Changing Course: Ten Years of Tracking Online Education in the United States

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The 2012 survey of online learning by the Babson Survey Group has recently been released.  The survey was conducted with the support of Sloan-C and Pearson.  The survey found that the number of students taking at least one online class has surpassed 6.7 million.  It also found that the adoption of Massively Open Online Courses (MOOCs) is low with most institutions sitting on the sidelines.

According to the report online growth “remains extremely robust,” even in a time declining enrollments in higher education overall. With regards to MOOCs, they found, “Institutional opinions on MOOCs are mixed, with positive views of their ability to learn about online pedagogy and to attract new students, but concerns about whether they represent a sustainable method for offering courses.”

The key findings in the report are:

  • Over 6.7 million students were taking at least one online course during the fall 2011 term, an increase of 570,000 students over the previous year.
  • Thirty-two percent of higher education students now take at least one course online.
  • Only 2.6 percent of higher education institutions currently have a MOOC (Massive Open Online Course), another 9.4 percent report MOOCs are in the planning stages.
  • Academic leaders remain unconvinced that MOOCs represent a sustainable method for offering online courses, but do believe that they provide an important means for institutions to learn about online pedagogy.
  • Seventy-seven percent of academic leaders rate the learning outcomes in online education as the same or superior to those in face-to-face.
  • Only 30.2 percent of chief academic officers believe that their faculty accept the value and legitimacy of online education – a rate is lower than recorded in 2004.
  • The proportion of chief academic leaders that say that online learning is critical to their long-term strategy is at a new high of 69.1 percent.
  • A majority of chief academic officers at all types of institutions continue to believe that lower retention rates for online courses are a barrier to the wide-spread adoption of online education.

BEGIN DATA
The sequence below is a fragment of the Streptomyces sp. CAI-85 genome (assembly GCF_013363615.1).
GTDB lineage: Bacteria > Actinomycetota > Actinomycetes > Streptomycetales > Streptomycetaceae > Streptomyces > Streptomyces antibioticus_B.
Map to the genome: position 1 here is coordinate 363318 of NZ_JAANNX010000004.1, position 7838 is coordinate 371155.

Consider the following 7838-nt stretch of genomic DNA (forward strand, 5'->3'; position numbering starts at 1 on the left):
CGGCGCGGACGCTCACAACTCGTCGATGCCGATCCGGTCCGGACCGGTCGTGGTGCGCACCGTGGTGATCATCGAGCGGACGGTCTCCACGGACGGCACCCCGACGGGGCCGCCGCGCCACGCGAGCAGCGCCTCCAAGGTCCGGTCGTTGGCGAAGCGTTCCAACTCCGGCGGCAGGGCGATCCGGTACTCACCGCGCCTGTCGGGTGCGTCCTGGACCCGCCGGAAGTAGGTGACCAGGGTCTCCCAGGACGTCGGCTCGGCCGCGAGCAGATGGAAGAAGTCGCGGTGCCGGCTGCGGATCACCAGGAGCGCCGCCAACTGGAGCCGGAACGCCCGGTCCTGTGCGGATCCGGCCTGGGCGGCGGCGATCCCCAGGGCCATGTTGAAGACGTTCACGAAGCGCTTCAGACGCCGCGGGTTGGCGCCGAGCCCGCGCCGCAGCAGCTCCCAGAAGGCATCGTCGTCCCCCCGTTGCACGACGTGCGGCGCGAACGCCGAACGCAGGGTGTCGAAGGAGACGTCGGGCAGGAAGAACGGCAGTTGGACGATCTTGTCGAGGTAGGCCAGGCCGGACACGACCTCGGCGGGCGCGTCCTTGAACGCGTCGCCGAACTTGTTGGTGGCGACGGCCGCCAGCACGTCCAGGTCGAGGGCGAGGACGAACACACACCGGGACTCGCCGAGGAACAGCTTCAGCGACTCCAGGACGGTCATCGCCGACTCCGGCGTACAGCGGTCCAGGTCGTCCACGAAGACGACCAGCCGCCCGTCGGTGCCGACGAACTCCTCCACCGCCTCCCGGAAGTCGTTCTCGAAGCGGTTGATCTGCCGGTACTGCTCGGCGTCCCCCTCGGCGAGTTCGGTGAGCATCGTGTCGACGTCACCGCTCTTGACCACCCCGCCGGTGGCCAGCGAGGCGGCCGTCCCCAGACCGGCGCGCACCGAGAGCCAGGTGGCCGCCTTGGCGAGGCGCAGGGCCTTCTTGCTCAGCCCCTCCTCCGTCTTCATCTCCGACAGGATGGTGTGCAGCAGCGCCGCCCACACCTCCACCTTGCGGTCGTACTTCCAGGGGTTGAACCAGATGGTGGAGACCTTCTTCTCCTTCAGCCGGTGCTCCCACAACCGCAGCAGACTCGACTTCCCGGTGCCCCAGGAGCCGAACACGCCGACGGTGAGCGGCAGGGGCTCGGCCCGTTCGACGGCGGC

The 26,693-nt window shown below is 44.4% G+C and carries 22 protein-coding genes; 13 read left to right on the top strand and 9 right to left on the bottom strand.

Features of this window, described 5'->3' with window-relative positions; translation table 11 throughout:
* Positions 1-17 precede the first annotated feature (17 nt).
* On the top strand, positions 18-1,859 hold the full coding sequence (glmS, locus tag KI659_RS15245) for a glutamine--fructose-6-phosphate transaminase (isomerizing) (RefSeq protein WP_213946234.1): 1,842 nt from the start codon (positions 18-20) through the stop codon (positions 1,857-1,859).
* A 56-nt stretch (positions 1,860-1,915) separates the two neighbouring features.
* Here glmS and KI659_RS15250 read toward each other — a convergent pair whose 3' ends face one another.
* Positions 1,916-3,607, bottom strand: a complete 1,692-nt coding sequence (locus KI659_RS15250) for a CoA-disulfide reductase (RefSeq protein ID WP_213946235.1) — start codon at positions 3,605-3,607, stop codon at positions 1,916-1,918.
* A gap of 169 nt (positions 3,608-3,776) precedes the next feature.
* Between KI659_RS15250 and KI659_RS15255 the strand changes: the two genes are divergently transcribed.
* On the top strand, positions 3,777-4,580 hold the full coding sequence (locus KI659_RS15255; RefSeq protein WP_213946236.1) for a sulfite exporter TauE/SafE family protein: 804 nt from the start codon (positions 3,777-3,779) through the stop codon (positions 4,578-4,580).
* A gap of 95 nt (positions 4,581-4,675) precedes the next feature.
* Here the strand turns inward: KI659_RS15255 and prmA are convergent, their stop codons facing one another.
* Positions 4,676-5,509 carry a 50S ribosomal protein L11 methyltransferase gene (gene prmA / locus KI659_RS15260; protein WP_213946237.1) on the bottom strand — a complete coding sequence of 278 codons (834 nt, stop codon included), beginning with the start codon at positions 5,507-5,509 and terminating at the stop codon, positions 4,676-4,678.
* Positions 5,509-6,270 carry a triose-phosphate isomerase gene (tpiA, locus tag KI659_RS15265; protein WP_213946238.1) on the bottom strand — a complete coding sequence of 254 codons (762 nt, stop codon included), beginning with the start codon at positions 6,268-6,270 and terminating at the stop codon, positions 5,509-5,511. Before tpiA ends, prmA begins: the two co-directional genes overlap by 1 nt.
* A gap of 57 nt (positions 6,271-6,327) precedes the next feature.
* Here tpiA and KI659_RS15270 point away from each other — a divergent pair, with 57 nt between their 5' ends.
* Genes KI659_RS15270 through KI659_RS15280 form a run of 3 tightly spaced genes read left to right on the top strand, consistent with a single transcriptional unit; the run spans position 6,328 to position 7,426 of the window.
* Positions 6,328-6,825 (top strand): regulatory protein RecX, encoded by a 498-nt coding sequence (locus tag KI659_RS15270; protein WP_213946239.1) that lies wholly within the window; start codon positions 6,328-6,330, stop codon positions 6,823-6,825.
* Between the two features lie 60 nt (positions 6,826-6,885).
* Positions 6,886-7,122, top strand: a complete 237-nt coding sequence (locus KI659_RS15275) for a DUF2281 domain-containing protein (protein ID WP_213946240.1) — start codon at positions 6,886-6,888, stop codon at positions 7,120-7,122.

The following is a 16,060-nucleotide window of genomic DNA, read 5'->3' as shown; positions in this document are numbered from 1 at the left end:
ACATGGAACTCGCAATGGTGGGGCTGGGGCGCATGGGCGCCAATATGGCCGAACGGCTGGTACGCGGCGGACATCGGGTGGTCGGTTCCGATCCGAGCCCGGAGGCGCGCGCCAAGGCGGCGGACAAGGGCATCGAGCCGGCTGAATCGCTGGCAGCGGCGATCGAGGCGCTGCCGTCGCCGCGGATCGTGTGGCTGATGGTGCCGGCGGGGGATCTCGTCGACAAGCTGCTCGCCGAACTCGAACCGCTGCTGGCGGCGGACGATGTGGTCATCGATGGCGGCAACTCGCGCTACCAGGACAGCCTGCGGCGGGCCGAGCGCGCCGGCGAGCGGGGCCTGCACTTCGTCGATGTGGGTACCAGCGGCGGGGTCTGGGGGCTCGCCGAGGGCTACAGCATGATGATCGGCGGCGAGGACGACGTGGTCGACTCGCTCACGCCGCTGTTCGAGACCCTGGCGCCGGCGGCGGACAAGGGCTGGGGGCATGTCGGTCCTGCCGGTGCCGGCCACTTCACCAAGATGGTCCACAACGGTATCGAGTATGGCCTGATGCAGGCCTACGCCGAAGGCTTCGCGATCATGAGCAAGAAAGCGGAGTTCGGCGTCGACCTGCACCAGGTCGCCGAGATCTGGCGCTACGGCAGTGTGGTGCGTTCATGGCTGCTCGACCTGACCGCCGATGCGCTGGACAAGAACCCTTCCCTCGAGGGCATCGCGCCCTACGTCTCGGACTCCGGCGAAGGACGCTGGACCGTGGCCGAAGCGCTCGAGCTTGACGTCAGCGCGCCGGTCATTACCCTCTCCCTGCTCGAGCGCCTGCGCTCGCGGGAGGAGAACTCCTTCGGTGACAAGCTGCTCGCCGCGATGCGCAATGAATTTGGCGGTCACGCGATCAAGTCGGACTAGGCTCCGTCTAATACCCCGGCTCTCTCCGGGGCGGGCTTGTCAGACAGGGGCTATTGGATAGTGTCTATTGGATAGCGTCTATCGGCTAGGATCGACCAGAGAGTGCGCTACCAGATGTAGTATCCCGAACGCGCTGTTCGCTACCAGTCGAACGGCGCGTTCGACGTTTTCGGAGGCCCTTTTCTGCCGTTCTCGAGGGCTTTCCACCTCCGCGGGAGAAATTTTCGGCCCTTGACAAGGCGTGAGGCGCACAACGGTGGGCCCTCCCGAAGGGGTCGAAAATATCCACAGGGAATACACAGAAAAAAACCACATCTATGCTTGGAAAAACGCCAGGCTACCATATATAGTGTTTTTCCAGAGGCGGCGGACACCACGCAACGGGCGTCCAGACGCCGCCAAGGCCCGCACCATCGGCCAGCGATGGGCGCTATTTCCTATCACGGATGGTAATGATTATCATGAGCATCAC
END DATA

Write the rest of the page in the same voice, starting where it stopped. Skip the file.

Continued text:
The report is availalbe here.

Or, here: changingcourse

Faculty Focus: Applying the Seven Principles of Good Practice to the Online Classroom

Oliver Dreon, has a post over at Faculty Focus about the application of Seven Principles of Good Practice in Undergraduate Education introduced by Chickering and Gamson back in 1987.  (See my “Classic Works” post over at TIPS for Faculty for an overview and a copy of that work.)  Chickering and Gamson published their first piece on this subject 25 years ago.  Although designed to introduce best practices for face-to-face instruction, Dreon believes the principles “translate well to the online classroom and can help to provide guidance for those of us designing courses to be taught online.” Continue reading “Faculty Focus: Applying the Seven Principles of Good Practice to the Online Classroom”

Faculty Focus — Tips for Online Instructors: Managing Files, Feedback, and Workload

Eileen F. Schiffer has a useful article over at Faculty Focus about time and workload management in the online classroom.  Schiffer points out:

 Establishing a regular presence in the online classroom, grading assignments and discussions, and maintaining records and notes from term to term are all time consuming – but essential – tasks. Learning to take care of the details of online teaching more efficiently makes it possible to be more effective in your teaching.


She provides some useful insight into managing offline content (but used to support online courses), the use of rubrics, and providing student feedback.

Original post at Faculty Focus